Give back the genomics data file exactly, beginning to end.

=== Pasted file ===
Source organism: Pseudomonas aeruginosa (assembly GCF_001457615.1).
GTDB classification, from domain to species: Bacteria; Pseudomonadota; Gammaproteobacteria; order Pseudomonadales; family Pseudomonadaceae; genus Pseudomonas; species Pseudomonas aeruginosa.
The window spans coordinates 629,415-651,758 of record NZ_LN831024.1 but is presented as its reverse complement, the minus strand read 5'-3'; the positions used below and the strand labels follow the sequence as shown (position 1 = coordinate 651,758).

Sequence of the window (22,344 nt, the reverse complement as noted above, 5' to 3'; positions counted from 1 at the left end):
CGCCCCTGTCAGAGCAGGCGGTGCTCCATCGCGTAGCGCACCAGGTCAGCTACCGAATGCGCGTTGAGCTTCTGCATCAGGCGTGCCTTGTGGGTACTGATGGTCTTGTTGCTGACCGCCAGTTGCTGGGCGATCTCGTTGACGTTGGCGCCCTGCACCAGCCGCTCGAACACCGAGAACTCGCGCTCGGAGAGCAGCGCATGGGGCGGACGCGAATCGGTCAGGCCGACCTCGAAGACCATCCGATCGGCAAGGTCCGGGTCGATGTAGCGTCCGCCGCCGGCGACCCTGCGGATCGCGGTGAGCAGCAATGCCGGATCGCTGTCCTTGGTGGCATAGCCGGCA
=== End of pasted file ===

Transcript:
Source organism: Pseudomonas aeruginosa (assembly GCF_001457615.1).
GTDB classification, from domain to species: Bacteria; Pseudomonadota; Gammaproteobacteria; order Pseudomonadales; family Pseudomonadaceae; genus Pseudomonas; species Pseudomonas aeruginosa.
The window spans coordinates 629,415-651,758 of record NZ_LN831024.1 but is presented as its reverse complement, the minus strand read 5'-3'; the positions used below and the strand labels follow the sequence as shown (position 1 = coordinate 651,758).

Sequence of the window (22,344 nt, the reverse complement as noted above, 5' to 3'; positions counted from 1 at the left end):
CGCCCCTGTCAGAGCAGGCGGTGCTCCATCGCGTAGCGCACCAGGTCAGCTACCGAATGCGCGTTGAGCTTCTGCATCAGGCGTGCCTTGTGGGTACTGATGGTCTTGTTGCTGACCGCCAGTTGCTGGGCGATCTCGTTGACGTTGGCGCCCTGCACCAGCCGCTCGAACACCGAGAACTCGCGCTCGGAGAGCAGCGCATGGGGCGGACGCGAATCGGTCAGGCCGACCTCGAAGACCATCCGATCGGCAAGGTCCGGGTCGATGTAGCGTCCGCCGCCGGCGACCCTGCGGATCGCGGTGAGCAGCAATGCCGGATCGCTGTCCTTGGTGGCATAGCCGGCA